War chest Almost Depleted and Getting Desperate War chest Almost Depleted and Getting Desperate - Page 4
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  1. #31

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    Quote Originally Posted by oliverson View Post
    You need a reality check. Try threats by the revenue and your bank to wind up the company, try massive arrears on corporation tax and VAT, try getting kicked out of your contract property rental, try 2 days away from holiday home repossession, try 1 payment away form main home repossession, try car repossession, try giving second car back before inevitable repossession, try debt counselling. Fortunately I was in a strong relationship because that could have gone wrong as well. All down to naivety and failure to plan ahead, financially, assuming things can only get better and never worse. What you do learn though is that when you are down, everybody wants to give you a good kicking, makes it even harder to get back on track. It can take years on end to get back into financial shape. Maybe 10 or so depending on your situation. But, you do get there and I can assure you that you will come out of it far stronger. I call it character building. You've just reminded me that I need to go back to the Revenue and refer to our conversation of several years ago when their agent said I 'did not have a viable business'. Show them the c £ 1.2m turnover in the years since then and ask her if she might stand corrected.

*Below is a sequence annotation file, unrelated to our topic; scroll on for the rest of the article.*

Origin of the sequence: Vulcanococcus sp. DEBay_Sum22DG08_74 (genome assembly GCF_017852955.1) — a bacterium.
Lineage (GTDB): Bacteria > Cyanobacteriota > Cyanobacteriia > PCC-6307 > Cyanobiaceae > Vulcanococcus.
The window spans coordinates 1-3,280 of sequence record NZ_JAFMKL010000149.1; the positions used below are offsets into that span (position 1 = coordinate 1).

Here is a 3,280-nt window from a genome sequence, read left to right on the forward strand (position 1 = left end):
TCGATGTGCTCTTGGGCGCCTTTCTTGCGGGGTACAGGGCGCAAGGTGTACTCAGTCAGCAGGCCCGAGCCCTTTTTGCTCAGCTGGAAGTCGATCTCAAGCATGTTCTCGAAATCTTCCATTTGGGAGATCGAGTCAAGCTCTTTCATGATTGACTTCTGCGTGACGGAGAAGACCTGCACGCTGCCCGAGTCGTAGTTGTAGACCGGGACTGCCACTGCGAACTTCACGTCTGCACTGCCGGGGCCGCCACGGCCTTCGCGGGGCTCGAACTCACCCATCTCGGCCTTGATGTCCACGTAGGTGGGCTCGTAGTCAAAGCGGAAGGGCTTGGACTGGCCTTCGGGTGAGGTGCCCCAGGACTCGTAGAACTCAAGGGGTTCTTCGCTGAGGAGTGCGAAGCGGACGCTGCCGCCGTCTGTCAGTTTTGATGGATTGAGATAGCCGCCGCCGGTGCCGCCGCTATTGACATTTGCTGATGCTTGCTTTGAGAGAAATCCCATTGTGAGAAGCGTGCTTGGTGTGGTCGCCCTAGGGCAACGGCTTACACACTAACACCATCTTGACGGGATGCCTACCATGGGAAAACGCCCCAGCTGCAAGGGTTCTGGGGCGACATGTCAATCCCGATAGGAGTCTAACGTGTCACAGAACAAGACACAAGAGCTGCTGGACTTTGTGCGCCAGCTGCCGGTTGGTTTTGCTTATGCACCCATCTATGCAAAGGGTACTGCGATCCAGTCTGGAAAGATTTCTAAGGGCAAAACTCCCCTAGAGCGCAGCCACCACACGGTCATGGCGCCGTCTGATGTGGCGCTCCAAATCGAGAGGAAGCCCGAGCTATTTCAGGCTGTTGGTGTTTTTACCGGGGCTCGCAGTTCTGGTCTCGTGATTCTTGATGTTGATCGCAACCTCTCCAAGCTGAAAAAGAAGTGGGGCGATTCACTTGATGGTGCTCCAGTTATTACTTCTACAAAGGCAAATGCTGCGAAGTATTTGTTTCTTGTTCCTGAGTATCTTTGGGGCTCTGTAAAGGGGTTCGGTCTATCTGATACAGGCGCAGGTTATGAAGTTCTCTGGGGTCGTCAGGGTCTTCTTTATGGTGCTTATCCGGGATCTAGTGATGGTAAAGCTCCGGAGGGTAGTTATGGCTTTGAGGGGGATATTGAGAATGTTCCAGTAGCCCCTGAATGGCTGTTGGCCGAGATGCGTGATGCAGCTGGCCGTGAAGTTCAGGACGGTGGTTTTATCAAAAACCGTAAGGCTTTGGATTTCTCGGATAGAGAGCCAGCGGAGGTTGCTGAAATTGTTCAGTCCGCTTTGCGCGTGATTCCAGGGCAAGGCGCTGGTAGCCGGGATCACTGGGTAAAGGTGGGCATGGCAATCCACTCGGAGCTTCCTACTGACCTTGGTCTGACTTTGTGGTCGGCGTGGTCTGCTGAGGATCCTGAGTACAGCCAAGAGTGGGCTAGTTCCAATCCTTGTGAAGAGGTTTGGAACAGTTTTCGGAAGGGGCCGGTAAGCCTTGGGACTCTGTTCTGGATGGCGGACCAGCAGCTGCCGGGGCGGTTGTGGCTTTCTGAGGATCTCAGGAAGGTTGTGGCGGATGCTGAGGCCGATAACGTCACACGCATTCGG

A very well done to you. You win.

  2. #32

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    I was in a similar situation few years ago. Spent all savings during that 11 months of bench period before finally returning to my native country with my wife and kid as I do not have family/friends in the UK. Sold the car for £1600, bought flight tickets for 3 and went back with £200. I even tried permanent positions but didn't get it.

    But here I am, stronger than I was. Bought a house, paid off the mortgage and war chest is better than ever.

    I empathise with you. It is hard and even more harder if you have a family and you are the only bread winner.

    Things will change for you. Be persistent, devise a time-boxed plan to address skill gaps if any and hold on to your hope. In the interim consider a permanent role for survival.

    I am sure you will emerge stronger. Goodluck!
    Last edited by BigDataPro; 17th April 2019 at 18:39.